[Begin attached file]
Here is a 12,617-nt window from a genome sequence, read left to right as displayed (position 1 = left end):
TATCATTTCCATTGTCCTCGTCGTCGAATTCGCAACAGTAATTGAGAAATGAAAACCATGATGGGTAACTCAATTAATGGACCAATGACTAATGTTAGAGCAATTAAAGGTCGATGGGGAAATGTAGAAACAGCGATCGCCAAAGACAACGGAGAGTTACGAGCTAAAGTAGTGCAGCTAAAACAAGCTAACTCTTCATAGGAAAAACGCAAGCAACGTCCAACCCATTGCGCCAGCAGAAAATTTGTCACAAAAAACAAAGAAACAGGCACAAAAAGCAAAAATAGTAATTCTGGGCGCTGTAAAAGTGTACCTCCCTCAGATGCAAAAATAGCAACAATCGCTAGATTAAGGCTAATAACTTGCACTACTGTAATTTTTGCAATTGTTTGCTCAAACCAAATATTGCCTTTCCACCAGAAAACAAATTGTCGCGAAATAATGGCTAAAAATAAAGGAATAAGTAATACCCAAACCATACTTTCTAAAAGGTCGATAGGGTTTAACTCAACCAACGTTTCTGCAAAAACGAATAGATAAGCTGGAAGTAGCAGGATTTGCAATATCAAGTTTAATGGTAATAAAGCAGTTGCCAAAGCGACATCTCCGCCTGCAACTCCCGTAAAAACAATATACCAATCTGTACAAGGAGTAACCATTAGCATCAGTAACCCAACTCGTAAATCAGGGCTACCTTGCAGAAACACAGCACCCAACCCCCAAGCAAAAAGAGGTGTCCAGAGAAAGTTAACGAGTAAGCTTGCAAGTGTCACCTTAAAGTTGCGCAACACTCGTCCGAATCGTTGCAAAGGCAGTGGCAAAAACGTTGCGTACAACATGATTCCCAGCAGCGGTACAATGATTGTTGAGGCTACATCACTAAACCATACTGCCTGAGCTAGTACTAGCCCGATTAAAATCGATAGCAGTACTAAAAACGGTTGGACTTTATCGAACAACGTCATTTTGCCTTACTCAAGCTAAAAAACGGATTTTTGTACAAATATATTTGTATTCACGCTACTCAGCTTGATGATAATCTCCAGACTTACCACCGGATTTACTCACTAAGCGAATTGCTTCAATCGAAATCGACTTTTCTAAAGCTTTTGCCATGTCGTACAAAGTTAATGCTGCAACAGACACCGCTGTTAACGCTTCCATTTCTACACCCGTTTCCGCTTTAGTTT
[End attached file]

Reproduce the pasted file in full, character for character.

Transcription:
Here is a 12,617-nt window from a genome sequence, read left to right as displayed (position 1 = left end):
TATCATTTCCATTGTCCTCGTCGTCGAATTCGCAACAGTAATTGAGAAATGAAAACCATGATGGGTAACTCAATTAATGGACCAATGACTAATGTTAGAGCAATTAAAGGTCGATGGGGAAATGTAGAAACAGCGATCGCCAAAGACAACGGAGAGTTACGAGCTAAAGTAGTGCAGCTAAAACAAGCTAACTCTTCATAGGAAAAACGCAAGCAACGTCCAACCCATTGCGCCAGCAGAAAATTTGTCACAAAAAACAAAGAAACAGGCACAAAAAGCAAAAATAGTAATTCTGGGCGCTGTAAAAGTGTACCTCCCTCAGATGCAAAAATAGCAACAATCGCTAGATTAAGGCTAATAACTTGCACTACTGTAATTTTTGCAATTGTTTGCTCAAACCAAATATTGCCTTTCCACCAGAAAACAAATTGTCGCGAAATAATGGCTAAAAATAAAGGAATAAGTAATACCCAAACCATACTTTCTAAAAGGTCGATAGGGTTTAACTCAACCAACGTTTCTGCAAAAACGAATAGATAAGCTGGAAGTAGCAGGATTTGCAATATCAAGTTTAATGGTAATAAAGCAGTTGCCAAAGCGACATCTCCGCCTGCAACTCCCGTAAAAACAATATACCAATCTGTACAAGGAGTAACCATTAGCATCAGTAACCCAACTCGTAAATCAGGGCTACCTTGCAGAAACACAGCACCCAACCCCCAAGCAAAAAGAGGTGTCCAGAGAAAGTTAACGAGTAAGCTTGCAAGTGTCACCTTAAAGTTGCGCAACACTCGTCCGAATCGTTGCAAAGGCAGTGGCAAAAACGTTGCGTACAACATGATTCCCAGCAGCGGTACAATGATTGTTGAGGCTACATCACTAAACCATACTGCCTGAGCTAGTACTAGCCCGATTAAAATCGATAGCAGTACTAAAAACGGTTGGACTTTATCGAACAACGTCATTTTGCCTTACTCAAGCTAAAAAACGGATTTTTGTACAAATATATTTGTATTCACGCTACTCAGCTTGATGATAATCTCCAGACTTACCACCGGATTTACTCACTAAGCGAATTGCTTCAATCGAAATCGACTTTTCTAAAGCTTTTGCCATGTCGTACAAAGTTAATGCTGCAACAGACACCGCTGTTAACGCTTCCATTTCTACACCCGTTTCCGCTTTAGTTT